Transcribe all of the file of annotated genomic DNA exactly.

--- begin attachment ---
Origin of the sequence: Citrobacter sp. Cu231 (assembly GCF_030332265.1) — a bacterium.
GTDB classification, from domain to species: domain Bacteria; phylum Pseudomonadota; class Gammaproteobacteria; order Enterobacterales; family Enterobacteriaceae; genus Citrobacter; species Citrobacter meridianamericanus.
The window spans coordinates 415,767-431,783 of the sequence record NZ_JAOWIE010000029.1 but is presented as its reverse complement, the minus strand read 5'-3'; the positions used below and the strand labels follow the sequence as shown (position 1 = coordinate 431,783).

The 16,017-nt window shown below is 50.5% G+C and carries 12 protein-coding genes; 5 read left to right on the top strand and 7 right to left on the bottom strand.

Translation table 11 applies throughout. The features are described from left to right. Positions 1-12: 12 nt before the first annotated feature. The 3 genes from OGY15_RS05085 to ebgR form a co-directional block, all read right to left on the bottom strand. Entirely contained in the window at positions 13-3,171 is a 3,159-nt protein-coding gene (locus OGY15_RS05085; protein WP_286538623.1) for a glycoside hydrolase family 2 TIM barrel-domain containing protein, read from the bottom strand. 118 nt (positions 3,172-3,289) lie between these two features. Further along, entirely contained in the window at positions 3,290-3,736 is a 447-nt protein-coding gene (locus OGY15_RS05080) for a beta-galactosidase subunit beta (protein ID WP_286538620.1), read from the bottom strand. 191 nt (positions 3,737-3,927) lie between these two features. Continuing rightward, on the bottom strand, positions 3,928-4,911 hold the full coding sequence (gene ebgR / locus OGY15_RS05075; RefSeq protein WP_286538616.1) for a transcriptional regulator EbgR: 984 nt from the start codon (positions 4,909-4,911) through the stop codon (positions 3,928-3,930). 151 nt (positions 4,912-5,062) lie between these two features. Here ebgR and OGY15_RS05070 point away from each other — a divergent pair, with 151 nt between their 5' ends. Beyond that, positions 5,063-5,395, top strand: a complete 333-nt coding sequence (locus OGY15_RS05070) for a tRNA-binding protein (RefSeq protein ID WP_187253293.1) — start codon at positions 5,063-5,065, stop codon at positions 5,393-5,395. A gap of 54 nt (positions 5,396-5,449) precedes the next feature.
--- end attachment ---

Origin of the sequence: Citrobacter sp. Cu231 (assembly GCF_030332265.1) — a bacterium.
GTDB classification, from domain to species: domain Bacteria; phylum Pseudomonadota; class Gammaproteobacteria; order Enterobacterales; family Enterobacteriaceae; genus Citrobacter; species Citrobacter meridianamericanus.
The window spans coordinates 415,767-431,783 of the sequence record NZ_JAOWIE010000029.1 but is presented as its reverse complement, the minus strand read 5'-3'; the positions used below and the strand labels follow the sequence as shown (position 1 = coordinate 431,783).

The 16,017-nt window shown below is 50.5% G+C and carries 12 protein-coding genes; 5 read left to right on the top strand and 7 right to left on the bottom strand.

Translation table 11 applies throughout. The features are described from left to right. Positions 1-12: 12 nt before the first annotated feature. The 3 genes from OGY15_RS05085 to ebgR form a co-directional block, all read right to left on the bottom strand. Entirely contained in the window at positions 13-3,171 is a 3,159-nt protein-coding gene (locus OGY15_RS05085; protein WP_286538623.1) for a glycoside hydrolase family 2 TIM barrel-domain containing protein, read from the bottom strand. 118 nt (positions 3,172-3,289) lie between these two features. Further along, entirely contained in the window at positions 3,290-3,736 is a 447-nt protein-coding gene (locus OGY15_RS05080) for a beta-galactosidase subunit beta (protein ID WP_286538620.1), read from the bottom strand. 191 nt (positions 3,737-3,927) lie between these two features. Continuing rightward, on the bottom strand, positions 3,928-4,911 hold the full coding sequence (gene ebgR / locus OGY15_RS05075; RefSeq protein WP_286538616.1) for a transcriptional regulator EbgR: 984 nt from the start codon (positions 4,909-4,911) through the stop codon (positions 3,928-3,930). 151 nt (positions 4,912-5,062) lie between these two features. Here ebgR and OGY15_RS05070 point away from each other — a divergent pair, with 151 nt between their 5' ends. Beyond that, positions 5,063-5,395, top strand: a complete 333-nt coding sequence (locus OGY15_RS05070) for a tRNA-binding protein (RefSeq protein ID WP_187253293.1) — start codon at positions 5,063-5,065, stop codon at positions 5,393-5,395. A gap of 54 nt (positions 5,396-5,449) precedes the next feature.